What about the song dedicated to your drummer?

JOHNS: Yes, yes…Vishnu [Anantha] knew that was for him. Every now and then, he says things about having dreams of moving out of the city. And the storyline was about what that would feel like, a lot of it is just him having an argument with his mom in a parking lot.

NIEBOER: Four of the songs are dedicated to two people that aren’t alive, so you can’t check with all of them anyway.

During the peak of the pandemic, it seemed like there was a high-profile op-ed every other week about why people left New York or why they stayed in New York, but Ferried Away is one of the first times I’ve heard it addressed musically.

NIEBOER: I decided a long time ago that I’m not trying to live anywhere else. I’m trying to die in New York City. This is my home and, you know, unless something catastrophic happens and I’m forced to leave, I’ll probably die here. I’ve just always felt a real kinship with the city; I grew up in Los Angeles and I hate to drive, so this is the only other place for me in terms of being an American and being a city person. I think a lot of people see their 20s and 30s as a time to fuck around and then you have to like get serious or whatever. And I feel like I’m trying to create my life as it happens and until I can’t anymore. For us, the record was about realizing that not everybody sees things the way you see it, that your life can go in different paths and the past is created as this other place that people either chase or flee to. And if you feel really confident and you feel really happy with who you are and where you are, it can still actually be kind of lonely and scary – unless you really try to create a community around you who share your values and your desires for your life. I’m not going to stop playing music. Like, why would I do that? I don’t know how to not play music. Even if I’m playing an accordion on the street, selling pastrami at my friend’s shop or whatever…if I become a New York stereotype, I’m still going to be fucking playing music.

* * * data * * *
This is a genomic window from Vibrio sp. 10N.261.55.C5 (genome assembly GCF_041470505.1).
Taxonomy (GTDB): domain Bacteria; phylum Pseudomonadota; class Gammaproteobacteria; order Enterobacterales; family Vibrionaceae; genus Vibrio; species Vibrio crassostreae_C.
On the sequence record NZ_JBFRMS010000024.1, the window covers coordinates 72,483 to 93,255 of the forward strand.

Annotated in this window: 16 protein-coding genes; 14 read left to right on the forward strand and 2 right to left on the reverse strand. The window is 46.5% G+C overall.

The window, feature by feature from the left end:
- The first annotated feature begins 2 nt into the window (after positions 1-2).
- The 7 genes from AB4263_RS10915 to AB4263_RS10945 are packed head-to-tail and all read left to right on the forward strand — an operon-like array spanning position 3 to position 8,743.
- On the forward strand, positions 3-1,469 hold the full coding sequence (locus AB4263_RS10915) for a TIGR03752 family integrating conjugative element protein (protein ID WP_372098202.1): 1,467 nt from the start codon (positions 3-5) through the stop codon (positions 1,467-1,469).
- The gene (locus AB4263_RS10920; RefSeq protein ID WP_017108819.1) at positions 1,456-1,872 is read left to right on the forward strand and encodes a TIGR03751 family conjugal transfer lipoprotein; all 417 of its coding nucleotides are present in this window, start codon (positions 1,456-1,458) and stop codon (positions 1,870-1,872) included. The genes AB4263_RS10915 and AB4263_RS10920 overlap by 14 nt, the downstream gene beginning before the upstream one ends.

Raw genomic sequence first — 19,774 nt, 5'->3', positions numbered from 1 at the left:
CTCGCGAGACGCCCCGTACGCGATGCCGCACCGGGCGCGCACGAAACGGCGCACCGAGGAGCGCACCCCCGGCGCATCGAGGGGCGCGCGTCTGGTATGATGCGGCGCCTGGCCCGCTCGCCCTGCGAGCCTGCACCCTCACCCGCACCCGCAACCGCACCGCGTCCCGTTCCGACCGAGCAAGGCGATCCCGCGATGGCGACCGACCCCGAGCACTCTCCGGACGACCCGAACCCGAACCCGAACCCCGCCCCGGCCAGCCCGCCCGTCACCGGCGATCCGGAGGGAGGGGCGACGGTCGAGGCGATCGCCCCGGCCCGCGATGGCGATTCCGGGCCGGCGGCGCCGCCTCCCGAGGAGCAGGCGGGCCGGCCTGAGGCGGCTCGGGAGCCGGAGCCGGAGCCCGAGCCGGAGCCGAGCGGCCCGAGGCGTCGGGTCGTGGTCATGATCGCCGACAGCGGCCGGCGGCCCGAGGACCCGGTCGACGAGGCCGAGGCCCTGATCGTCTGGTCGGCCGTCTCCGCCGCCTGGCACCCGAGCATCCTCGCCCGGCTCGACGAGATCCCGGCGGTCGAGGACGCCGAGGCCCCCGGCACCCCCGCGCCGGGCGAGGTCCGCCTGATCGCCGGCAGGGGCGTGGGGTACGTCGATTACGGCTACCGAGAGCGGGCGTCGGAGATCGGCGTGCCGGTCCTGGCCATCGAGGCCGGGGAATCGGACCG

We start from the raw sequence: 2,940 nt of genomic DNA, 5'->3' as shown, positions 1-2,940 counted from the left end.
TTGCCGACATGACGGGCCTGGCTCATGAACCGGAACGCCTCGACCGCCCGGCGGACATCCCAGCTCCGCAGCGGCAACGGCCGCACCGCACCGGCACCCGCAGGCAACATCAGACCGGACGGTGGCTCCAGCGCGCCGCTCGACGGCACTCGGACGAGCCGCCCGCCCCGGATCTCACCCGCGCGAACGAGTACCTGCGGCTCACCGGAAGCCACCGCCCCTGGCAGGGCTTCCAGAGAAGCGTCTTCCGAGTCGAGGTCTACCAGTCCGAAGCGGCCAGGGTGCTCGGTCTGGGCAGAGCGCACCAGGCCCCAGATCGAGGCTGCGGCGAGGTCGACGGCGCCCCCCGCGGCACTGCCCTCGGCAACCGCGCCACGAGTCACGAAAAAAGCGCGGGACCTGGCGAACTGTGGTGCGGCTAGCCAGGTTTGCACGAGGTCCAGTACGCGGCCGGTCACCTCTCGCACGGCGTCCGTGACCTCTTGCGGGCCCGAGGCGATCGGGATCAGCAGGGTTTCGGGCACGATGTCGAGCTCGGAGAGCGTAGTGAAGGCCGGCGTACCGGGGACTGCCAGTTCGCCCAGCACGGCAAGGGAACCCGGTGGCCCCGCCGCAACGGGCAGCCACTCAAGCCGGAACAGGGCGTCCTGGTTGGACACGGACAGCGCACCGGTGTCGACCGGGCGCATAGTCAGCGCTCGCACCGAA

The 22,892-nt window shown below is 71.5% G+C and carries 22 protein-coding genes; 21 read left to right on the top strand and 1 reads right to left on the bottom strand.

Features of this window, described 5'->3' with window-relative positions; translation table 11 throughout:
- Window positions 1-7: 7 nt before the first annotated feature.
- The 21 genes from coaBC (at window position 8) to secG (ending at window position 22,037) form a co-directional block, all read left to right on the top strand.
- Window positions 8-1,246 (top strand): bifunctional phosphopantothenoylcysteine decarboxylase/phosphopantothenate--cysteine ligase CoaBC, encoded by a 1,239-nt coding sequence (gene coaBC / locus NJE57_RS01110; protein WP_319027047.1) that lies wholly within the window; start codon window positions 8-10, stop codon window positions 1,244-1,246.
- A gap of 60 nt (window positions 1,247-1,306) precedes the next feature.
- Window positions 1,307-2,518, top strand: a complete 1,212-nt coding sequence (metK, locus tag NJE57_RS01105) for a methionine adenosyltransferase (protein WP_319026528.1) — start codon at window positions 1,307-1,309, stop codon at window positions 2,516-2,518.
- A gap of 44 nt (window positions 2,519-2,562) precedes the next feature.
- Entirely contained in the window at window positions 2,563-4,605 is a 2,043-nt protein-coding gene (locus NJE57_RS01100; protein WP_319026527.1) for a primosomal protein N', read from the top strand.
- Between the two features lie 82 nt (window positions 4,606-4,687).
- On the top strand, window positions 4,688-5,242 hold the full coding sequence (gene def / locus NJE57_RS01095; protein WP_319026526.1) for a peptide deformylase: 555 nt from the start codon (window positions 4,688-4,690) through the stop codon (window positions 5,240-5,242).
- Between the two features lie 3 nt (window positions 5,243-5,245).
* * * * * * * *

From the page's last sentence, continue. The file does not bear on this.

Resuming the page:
JOHNS: I’m also going to die in New York. A big, motivating thing for us is that we’re on the same page about that.

NIEBOER: Yeah, it’s why our collaboration has worked out and why we’re really close friends; over the past six to eight years, we’ve found that we have really similar values and desires out of life. We both want to create something that’s stable and can feel like we trust in it, you know?

Recently, it seems like more and more bands have expressed difficulty reconciling the way they discuss politics on social media with the music they make being largely non-political; like, they have to justify or qualify making a record about emotions and such in 2024.

NIEBOER: [To Chris] You want to get canceled?

JOHNS: Yes. It’s interesting that so many people just found out about bad things.